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Henry Wallis The Death of Chatterton oil painting


The Death of Chatterton
Painting ID::  444
Henry Wallis
The Death of Chatterton
1856

   
   
     

Henry Wallis The Stonebreaker oil painting


The Stonebreaker
Painting ID::  28264
Henry Wallis
The Stonebreaker
1857 Oil on canvas 65.4 x 78.7 cm (25 3/4 x 31 in) Birmingham City Museum and Art Gallery (mk63)

   
   
     

Henry Wallis Chatterton oil painting


Chatterton
Painting ID::  28265
Henry Wallis
Chatterton
1855-6 Oil on canvas 60.2 x 91.2 cm (23 3/4 x 36 in) Tate Gallery London (mk63)

   
   
     

Henry Wallis the stonebreaker oil painting


the stonebreaker
Painting ID::  56245
Henry Wallis
the stonebreaker
mk247 1857,oil on canvas,25.75x31 in,65.4x78.7 cm,birmingham city museum and art gallery ,uk

   
   
     

Henry Wallis The Stonebreaker oil painting


The Stonebreaker
Painting ID::  87106
Henry Wallis
The Stonebreaker
Date 1857(1857) Medium Oil on canvas cjr

   
   
     

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     Henry Wallis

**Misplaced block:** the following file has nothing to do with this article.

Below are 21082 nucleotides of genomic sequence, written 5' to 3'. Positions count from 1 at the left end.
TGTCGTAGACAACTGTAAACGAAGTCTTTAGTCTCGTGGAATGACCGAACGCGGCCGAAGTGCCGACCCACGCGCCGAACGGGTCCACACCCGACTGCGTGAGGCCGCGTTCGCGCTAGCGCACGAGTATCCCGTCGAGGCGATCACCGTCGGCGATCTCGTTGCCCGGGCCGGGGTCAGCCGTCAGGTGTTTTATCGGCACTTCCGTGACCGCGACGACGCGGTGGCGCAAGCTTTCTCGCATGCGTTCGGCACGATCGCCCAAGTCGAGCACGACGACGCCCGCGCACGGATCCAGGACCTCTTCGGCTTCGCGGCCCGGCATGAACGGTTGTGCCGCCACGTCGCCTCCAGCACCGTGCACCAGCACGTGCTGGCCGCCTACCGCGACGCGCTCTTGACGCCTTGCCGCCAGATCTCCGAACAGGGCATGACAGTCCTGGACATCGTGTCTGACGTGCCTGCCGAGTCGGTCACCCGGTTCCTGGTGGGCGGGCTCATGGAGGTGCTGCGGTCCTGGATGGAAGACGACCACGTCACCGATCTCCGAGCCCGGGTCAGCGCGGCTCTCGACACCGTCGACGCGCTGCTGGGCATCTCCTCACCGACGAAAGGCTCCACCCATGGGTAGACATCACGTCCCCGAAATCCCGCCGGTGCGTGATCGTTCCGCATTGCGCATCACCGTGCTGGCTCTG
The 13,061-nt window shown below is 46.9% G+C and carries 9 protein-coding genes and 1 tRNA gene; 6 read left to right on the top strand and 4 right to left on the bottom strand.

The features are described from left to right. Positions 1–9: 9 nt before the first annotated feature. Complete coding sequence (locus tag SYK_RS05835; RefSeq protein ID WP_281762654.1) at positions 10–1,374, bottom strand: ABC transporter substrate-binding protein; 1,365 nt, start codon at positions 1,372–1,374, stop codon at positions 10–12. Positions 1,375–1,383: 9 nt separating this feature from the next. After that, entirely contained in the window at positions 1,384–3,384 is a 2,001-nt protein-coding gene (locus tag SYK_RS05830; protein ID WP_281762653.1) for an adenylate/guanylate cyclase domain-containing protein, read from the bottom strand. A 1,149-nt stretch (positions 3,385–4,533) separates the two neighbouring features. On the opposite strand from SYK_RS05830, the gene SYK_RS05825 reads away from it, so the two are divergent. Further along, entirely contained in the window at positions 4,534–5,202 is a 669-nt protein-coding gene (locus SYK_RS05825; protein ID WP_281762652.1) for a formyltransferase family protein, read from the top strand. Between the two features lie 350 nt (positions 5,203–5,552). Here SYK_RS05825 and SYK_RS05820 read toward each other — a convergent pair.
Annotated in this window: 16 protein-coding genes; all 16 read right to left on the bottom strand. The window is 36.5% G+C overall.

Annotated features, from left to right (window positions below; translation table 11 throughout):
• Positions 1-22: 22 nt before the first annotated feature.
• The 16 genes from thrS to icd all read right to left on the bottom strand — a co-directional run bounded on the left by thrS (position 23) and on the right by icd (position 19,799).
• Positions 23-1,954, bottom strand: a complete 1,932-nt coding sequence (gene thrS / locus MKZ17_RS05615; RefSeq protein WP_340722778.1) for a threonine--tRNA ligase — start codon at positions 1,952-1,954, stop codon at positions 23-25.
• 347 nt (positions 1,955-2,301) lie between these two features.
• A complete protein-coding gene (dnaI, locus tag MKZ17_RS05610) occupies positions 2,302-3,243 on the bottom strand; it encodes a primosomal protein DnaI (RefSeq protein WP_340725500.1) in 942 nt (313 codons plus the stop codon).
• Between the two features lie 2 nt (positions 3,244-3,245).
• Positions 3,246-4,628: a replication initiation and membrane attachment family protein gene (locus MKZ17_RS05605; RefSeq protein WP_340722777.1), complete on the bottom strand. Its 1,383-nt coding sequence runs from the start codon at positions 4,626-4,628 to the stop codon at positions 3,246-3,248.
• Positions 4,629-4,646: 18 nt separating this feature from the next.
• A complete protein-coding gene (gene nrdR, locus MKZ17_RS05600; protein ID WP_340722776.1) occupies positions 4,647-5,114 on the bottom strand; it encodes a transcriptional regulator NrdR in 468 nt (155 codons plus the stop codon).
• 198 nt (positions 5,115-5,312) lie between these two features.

British 1830-1916 1916). English painter, writer and collector. He first studied at F. S. Cary academy and in 1848 entered the Royal Academy Schools, London. He is also thought to have trained in Paris at some time in the late 1840s or early 1850s, first in Charles Gleyre atelier and subsequently at the Ecole des Beaux-Arts. He specialized in portraits of literary figures and scenes from the lives of past writers, as in Dr Johnson at Cave, the Publisher (1854; untraced). His first great success was the Death of Chatterton (London, Tate), which he exhibited at the Royal Academy in 1856. The impoverished late 18th-century poet Thomas Chatterton, who while still in his teens had poisoned himself in despair, was a romantic hero for many young and struggling artists in Wallis day. He depicted the poet dead in his London garret, the floor strewn with torn fragments of manuscript and, tellingly, an empty phial near his hand. The painting was universally praised, not least by John Ruskin who described it as faultless and wonderful, advising visitors to examine it well, inch by inch. Although Wallis was only loosely connected with the Pre-Raphaelite movement, his method and style in Chatterton reveal the importance of that connection: the vibrant colours and careful build-up of symbolic detail are typical Pre-Raphaelite concerns. The success of Chatterton was such that, when exhibited in Manchester the following year, it was protected from the jostling crowds by a policeman. It was bought by another artist, Augustus

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